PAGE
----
By Shaun Heasley
January 6, 2014
A revamped screening tool that relies on parents answering just 20 questions is far more accurate than previous assessments at helping flag young kids at risk for autism, researchers say.
With the updated questionnaire, doctors identified fewer children at risk for autism, but more of those who were spotted in the test were ultimately diagnosed with the developmental disorder as compared to earlier screening tools, according to findings published late last month in the journal Pediatrics.
“This checklist can more accurately identify children likely to have autism so they can get the treatment and support they need,” said Alice Kau of the Eunice Kennedy Shriver National Institute of Child Health and Human Development, which funded the study.
“Given that the typical autism diagnosis occurs at age 4, it also offers the possibility of detecting autism much earlier.”
That’s significant, Kau said, since research shows that earlier intervention generally leads to better outcomes.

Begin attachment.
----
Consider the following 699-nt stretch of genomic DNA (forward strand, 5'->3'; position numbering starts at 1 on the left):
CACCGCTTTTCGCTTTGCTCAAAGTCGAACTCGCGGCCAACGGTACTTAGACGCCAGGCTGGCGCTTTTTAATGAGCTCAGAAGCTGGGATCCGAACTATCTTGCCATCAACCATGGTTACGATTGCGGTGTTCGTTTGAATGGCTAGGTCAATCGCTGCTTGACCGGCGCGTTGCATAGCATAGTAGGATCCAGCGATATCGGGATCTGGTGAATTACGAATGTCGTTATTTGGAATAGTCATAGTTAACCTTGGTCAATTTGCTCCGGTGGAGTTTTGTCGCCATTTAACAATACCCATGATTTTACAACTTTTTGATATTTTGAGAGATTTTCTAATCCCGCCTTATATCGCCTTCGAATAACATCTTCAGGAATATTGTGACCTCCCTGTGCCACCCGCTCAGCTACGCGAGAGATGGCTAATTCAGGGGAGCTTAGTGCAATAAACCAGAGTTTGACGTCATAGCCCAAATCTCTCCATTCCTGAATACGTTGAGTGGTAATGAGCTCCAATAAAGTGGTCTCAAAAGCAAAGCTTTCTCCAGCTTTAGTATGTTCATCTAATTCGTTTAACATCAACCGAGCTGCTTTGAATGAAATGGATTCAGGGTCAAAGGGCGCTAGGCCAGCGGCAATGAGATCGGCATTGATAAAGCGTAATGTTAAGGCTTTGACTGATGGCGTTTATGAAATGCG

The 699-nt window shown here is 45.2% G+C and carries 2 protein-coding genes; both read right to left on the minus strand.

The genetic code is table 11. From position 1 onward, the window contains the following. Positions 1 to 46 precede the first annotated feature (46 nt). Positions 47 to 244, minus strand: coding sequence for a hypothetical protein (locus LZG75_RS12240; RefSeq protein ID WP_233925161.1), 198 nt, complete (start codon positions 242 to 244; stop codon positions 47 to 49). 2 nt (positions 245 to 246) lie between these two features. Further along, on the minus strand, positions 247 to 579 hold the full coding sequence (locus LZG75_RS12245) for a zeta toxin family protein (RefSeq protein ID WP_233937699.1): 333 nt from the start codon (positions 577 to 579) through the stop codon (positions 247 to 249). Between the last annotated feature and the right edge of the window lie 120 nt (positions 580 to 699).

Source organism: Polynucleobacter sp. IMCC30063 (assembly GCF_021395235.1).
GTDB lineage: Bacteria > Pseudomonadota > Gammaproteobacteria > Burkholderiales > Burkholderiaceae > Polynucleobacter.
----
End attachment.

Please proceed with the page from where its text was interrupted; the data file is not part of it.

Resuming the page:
The study looked at an updated version of an existing screening method. The revised assessment — known as the Modified Checklist for Autism in Toddlers, Revised with Follow-Up, or M-CHAT–R/F — is designed for pediatricians to administer during regular well-child visits at ages 16 to 30 months.
Based on parent responses, the screening allows doctors to identify a child as having a low, medium or high risk for autism. Those considered to be at risk are then referred for additional questioning or for an evaluation.
Researchers looked at more than 16,000 children who were evaluated using the updated screening. Ultimately, 93 percent were determined to be at low risk for autism while 6 percent were considered to have medium risk and 1 percent were at high risk.
Of those in the medium or high range, 95 percent were later diagnosed with some type of developmental delay and more than 47 percent had autism, the study found.
The revised assessment — which is also available online — features more examples, rephrased questions and does away with other questions that did not garner significant response in an earlier version.
“Earlier tools cast a wider net, but these refinements will allow health care providers to focus energy where it is needed most and will reduce the number of families who go through additional testing but which ultimately do not need treatment interventions,” said Deborah Fein of the University of Connecticut, a senior author of the study.